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RE: Measuring failover time from a link failure
From: "David Gillett" <gillettdavid () fhda edu>
Date: Thu, 20 Dec 2007 09:47:50 -0800
There are at least two different technologies on your list,
neither of which necessarily involves anything normally called
An Ethernet trunk uses some form of packet tagging to carry
traffic for multiple VLANs over a single physical connection.
There is no inherent failover -- if the physical link goes
dead, all of the VLANs are disconnected over that link.
It is common for trunks to be used in an environment where
OSPF or EIGRP or STP will be used to redirect traffic over
some redundant physical path, but any or all of those could
equally be used in an environment without trunking, so your
question should be about them and not about trunking itself.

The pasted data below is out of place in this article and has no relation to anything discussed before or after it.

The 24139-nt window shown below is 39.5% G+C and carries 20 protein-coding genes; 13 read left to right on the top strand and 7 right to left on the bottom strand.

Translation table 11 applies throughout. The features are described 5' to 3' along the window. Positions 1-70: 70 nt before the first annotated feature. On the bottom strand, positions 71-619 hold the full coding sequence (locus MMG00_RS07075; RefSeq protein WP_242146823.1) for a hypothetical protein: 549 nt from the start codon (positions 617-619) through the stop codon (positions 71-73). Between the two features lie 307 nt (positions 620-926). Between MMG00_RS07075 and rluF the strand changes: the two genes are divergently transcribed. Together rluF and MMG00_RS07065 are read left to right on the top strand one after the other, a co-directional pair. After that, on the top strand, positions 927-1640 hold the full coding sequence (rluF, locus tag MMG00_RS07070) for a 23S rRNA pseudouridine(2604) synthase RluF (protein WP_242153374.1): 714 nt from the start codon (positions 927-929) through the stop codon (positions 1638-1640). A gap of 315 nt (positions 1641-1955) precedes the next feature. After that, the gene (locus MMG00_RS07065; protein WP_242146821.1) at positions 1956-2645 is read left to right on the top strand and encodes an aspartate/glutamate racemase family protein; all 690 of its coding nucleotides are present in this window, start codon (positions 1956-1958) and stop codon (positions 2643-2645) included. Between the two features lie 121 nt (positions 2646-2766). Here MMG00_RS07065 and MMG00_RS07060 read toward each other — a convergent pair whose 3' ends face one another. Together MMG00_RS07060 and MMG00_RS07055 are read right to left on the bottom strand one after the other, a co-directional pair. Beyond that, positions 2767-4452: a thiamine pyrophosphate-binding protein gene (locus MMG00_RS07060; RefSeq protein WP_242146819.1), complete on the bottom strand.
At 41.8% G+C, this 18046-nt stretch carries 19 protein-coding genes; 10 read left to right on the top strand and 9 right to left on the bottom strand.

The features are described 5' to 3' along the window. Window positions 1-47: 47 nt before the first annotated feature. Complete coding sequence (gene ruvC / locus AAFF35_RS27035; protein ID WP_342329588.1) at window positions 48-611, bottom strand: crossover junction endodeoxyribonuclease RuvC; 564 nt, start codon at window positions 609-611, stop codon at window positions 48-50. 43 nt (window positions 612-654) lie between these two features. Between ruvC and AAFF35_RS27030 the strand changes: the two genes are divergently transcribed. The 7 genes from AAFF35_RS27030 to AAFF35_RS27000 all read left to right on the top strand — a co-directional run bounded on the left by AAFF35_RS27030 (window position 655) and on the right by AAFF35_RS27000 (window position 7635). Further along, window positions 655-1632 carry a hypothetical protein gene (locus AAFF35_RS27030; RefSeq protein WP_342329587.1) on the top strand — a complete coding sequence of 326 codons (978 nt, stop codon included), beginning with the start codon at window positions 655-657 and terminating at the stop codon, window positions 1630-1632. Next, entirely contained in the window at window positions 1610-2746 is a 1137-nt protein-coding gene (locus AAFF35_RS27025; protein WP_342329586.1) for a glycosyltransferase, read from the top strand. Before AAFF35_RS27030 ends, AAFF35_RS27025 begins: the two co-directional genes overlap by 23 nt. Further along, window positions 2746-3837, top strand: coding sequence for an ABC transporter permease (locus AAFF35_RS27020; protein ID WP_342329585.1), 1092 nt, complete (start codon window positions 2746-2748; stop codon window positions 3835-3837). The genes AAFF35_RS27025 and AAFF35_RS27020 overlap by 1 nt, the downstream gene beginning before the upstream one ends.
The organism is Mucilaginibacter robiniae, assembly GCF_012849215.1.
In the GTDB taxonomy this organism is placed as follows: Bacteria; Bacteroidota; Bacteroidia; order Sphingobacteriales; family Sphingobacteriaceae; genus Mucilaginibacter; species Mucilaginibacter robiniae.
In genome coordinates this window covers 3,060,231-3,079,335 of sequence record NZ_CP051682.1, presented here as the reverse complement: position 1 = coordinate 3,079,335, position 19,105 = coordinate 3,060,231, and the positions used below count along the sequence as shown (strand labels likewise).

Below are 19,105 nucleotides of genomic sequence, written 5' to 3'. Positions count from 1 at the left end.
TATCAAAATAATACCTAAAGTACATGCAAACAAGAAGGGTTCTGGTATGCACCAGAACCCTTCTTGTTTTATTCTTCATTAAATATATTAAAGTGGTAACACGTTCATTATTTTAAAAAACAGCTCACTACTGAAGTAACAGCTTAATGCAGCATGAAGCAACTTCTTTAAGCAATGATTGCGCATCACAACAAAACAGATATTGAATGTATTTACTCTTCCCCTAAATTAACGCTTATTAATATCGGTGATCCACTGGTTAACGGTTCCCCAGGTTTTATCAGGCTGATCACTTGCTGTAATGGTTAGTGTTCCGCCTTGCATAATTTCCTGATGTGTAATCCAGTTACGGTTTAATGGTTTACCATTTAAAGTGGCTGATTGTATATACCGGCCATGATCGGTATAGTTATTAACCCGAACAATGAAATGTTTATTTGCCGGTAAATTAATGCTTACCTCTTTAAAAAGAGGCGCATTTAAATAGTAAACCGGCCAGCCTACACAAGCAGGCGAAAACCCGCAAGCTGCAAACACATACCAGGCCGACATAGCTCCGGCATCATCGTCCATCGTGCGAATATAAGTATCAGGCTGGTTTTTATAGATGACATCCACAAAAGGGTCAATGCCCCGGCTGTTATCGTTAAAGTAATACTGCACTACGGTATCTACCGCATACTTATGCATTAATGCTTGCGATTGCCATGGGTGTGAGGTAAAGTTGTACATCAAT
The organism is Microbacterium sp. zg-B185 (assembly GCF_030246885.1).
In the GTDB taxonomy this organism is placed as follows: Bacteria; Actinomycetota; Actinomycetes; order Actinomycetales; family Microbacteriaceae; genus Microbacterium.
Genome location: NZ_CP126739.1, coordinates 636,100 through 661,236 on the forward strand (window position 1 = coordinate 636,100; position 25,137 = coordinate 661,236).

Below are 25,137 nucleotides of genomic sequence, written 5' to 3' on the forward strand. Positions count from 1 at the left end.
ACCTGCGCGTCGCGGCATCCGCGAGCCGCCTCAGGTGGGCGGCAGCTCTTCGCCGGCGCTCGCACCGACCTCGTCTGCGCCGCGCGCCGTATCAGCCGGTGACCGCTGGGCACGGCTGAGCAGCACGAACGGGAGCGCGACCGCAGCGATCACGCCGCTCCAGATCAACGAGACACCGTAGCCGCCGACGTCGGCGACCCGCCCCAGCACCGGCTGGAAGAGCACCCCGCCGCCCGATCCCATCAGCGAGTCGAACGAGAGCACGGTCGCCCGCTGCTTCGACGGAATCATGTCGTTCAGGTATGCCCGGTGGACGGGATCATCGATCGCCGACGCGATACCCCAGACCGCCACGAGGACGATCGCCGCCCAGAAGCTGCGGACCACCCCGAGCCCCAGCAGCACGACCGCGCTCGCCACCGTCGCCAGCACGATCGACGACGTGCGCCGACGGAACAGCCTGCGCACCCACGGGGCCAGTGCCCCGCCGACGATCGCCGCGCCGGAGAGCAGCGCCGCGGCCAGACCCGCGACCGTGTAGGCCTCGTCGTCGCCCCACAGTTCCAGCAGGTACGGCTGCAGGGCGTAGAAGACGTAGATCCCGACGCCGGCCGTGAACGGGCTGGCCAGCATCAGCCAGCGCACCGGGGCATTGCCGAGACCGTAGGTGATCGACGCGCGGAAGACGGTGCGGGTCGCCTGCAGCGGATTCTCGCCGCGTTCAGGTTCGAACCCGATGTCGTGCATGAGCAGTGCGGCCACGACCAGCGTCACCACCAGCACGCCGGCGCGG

I believe all of the other terms you've used refer to treating
a group of parallel connections as a single high-bandwidth link.
Obviously any such scheme needs a way to handle outages on individual
physical connections within the group, but the rest of the world
sees this as fluctuation of the available bandwidth on the
aggregated link, and not as failover to a different link.
Note that if all the members of the aggregate flow through the
same conduit, they can all be severed by a single "backhoe interrupt",
requiring failover to an alternate path/route -- see OSPF etc above.
From: Matthias Merk [mailto:macem99 () gmail com]
Sent: Thursday, December 20, 2007 3:06 AM
To: security-basics () securityfocus com
Subject: Measuring failover time from a link failure
I'm about to evaluate some Core Routers (Catalyst/Passport
class) so my question is, does anyone know of a tool/script
or a method to measure failover times of a "Ethernet trunk",
"NIC teaming", "port teaming", "port trunking",
"EtherChannel", "Multi-Link Trunking (MLT)"
... whatever you want to call it.
Googling for "measuring link failover time" or something like
that didnt bring up much good.
Thanks in advance!